A mobile intranet app does not always have the full functionality of a desktop intranet and may focus on the critical features and content that employees need to access on their mobile device. Choosing the right product is important for example, through our partnership with LiveTiles we help clients implement LiveTiles Reach mobile intranet app, a strong mobile intranet app which is focused on strong communication with all employees.

Lets look at eight essential ingredients of a mobile intranet app, all of which are available in LiveTiles Reach.

1 Remove barriers to access for all

A mobile intranet is an excellent way to reach all your employees, and a good intranet app removes the barriers to access that can exist in desktop intranets. Traditionally, not all the workforce has had  access to intranets because:

  • there is no easy access to a work computer during the day
  • employees do not have a corporate digital identity or email to be able to authenticate into the intranet
  • employees are not covered by Microsoft 365 or intranet software licensing
  • outsourced workers, consultants, contractors or regular freelancers need access to information but are not employees.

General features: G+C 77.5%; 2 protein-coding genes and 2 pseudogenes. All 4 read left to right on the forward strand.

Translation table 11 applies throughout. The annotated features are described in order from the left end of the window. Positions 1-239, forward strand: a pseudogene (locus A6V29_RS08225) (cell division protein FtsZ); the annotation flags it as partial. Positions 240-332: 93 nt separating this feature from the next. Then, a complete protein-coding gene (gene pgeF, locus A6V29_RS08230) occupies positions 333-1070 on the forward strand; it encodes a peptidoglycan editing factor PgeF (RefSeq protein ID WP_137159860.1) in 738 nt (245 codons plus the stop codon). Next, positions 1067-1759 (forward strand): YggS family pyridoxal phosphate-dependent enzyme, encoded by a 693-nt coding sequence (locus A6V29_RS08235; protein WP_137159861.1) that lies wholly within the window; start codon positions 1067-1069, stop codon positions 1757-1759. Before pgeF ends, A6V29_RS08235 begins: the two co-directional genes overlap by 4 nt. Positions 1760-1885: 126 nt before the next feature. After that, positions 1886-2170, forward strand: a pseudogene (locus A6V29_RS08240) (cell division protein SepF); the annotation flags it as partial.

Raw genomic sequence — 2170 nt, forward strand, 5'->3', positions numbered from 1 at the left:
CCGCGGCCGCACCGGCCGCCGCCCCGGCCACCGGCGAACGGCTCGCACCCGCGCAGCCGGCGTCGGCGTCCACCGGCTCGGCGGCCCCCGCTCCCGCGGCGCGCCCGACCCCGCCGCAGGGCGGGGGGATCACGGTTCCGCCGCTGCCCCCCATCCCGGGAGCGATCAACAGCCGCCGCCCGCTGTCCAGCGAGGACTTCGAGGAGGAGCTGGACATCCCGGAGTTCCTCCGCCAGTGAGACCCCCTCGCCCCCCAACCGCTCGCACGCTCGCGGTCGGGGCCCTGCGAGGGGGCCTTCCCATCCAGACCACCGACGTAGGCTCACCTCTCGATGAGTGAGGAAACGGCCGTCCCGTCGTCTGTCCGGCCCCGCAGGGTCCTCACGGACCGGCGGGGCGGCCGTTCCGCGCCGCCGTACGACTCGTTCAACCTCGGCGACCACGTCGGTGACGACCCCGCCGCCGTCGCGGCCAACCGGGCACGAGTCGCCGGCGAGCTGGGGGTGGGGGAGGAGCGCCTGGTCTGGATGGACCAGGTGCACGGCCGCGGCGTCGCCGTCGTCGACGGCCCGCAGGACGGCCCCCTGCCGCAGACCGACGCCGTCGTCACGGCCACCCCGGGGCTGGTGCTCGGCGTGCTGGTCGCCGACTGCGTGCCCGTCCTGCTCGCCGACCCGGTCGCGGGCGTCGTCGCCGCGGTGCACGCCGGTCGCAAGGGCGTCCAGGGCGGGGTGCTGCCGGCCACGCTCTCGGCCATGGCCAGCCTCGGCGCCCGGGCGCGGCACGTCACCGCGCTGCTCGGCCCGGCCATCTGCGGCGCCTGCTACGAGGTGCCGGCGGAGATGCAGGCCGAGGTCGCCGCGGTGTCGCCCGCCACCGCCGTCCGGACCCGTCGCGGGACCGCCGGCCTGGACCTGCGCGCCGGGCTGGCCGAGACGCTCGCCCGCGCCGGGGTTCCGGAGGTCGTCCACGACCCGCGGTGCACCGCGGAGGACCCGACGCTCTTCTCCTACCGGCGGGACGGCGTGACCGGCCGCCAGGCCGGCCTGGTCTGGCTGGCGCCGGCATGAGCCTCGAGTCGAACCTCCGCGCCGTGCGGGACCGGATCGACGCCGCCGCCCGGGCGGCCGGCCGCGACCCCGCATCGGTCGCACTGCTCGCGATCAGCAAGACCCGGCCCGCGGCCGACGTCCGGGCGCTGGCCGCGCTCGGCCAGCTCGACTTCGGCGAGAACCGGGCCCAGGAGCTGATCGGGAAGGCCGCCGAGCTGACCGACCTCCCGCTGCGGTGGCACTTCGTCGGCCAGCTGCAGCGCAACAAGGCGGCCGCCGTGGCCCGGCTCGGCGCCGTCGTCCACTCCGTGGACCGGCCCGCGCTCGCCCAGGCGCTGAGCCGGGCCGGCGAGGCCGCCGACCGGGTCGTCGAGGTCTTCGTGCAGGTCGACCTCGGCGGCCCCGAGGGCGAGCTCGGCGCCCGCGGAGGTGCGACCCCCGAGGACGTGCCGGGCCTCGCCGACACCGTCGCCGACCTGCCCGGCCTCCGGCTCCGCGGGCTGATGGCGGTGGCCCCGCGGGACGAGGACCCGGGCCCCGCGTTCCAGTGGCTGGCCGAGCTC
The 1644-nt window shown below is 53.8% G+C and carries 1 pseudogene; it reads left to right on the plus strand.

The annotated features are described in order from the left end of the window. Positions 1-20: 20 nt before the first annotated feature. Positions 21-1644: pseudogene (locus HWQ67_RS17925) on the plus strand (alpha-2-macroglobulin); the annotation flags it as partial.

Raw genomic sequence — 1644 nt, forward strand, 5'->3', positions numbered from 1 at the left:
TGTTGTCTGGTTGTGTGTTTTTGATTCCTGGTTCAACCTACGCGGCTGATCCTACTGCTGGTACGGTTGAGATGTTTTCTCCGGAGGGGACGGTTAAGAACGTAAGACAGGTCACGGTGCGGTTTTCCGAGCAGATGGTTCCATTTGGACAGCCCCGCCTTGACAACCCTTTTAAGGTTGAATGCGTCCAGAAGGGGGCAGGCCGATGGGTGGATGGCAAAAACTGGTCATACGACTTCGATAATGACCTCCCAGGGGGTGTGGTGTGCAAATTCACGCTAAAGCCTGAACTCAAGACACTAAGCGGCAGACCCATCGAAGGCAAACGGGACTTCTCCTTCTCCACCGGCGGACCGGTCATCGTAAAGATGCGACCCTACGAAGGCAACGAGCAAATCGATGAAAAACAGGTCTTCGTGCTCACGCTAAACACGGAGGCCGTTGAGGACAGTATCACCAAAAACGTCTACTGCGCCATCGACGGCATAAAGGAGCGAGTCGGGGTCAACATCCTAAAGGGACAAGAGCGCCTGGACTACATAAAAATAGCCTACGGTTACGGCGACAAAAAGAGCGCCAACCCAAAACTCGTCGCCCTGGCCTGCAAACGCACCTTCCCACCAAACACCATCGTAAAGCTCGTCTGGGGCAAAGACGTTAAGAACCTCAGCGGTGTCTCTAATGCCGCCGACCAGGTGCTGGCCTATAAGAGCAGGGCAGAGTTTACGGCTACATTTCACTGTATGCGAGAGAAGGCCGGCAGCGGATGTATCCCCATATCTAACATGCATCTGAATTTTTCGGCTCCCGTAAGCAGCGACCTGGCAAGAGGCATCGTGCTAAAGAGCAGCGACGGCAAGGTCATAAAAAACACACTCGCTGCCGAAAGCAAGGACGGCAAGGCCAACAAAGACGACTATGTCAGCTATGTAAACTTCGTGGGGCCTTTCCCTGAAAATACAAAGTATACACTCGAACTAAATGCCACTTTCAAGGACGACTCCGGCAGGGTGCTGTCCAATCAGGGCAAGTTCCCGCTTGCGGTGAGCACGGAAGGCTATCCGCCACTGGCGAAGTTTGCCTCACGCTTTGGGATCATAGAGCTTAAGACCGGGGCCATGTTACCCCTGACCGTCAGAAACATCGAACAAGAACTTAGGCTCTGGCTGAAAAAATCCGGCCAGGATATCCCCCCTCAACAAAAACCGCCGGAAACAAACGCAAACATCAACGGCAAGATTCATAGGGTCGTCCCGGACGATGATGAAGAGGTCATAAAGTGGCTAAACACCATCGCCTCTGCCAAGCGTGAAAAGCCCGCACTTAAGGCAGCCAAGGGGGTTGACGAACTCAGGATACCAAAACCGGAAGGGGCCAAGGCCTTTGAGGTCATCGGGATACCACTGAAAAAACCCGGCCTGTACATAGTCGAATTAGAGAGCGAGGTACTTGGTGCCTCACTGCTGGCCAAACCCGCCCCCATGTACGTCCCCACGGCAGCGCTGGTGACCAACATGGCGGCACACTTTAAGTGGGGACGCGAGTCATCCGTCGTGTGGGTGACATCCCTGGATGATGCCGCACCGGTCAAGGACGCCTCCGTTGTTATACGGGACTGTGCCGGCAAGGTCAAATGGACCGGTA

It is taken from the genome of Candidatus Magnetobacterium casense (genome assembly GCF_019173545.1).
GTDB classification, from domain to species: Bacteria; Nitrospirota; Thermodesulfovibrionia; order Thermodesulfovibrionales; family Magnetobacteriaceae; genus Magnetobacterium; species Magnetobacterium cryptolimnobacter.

Here a mobile intranet app which allows potential access to employees or trusted external third parties on any device employee or corporate owned, iOS or Android, with a corporate ID or not removes all those barriers. To make this happen, strong security and onboarding features are important, ensuring that only the right people have access to the app and also install it easily.

2 Strong news delivery

A mobile intranet is a key channel in the digital communications landscape and plays an important role in delivering updates so every employee can stay up to date. This has never been more important during the COVID-19 pandemic where the situation remains fluid. A mobile intranet app should be able to deliver news and updates in an engaging and informative way, that also allows employees to comment, like and share.

While some news will be important for everybody to read, an app also needs to be able to target updates to different groups to ensure that the intrant remains relevant to each individual. Here, automatic translation capabilities (a feature on the LiveTiles Reach app) can also help overcome any language barriers for multinational workforces.

 

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3 Social collaboration and community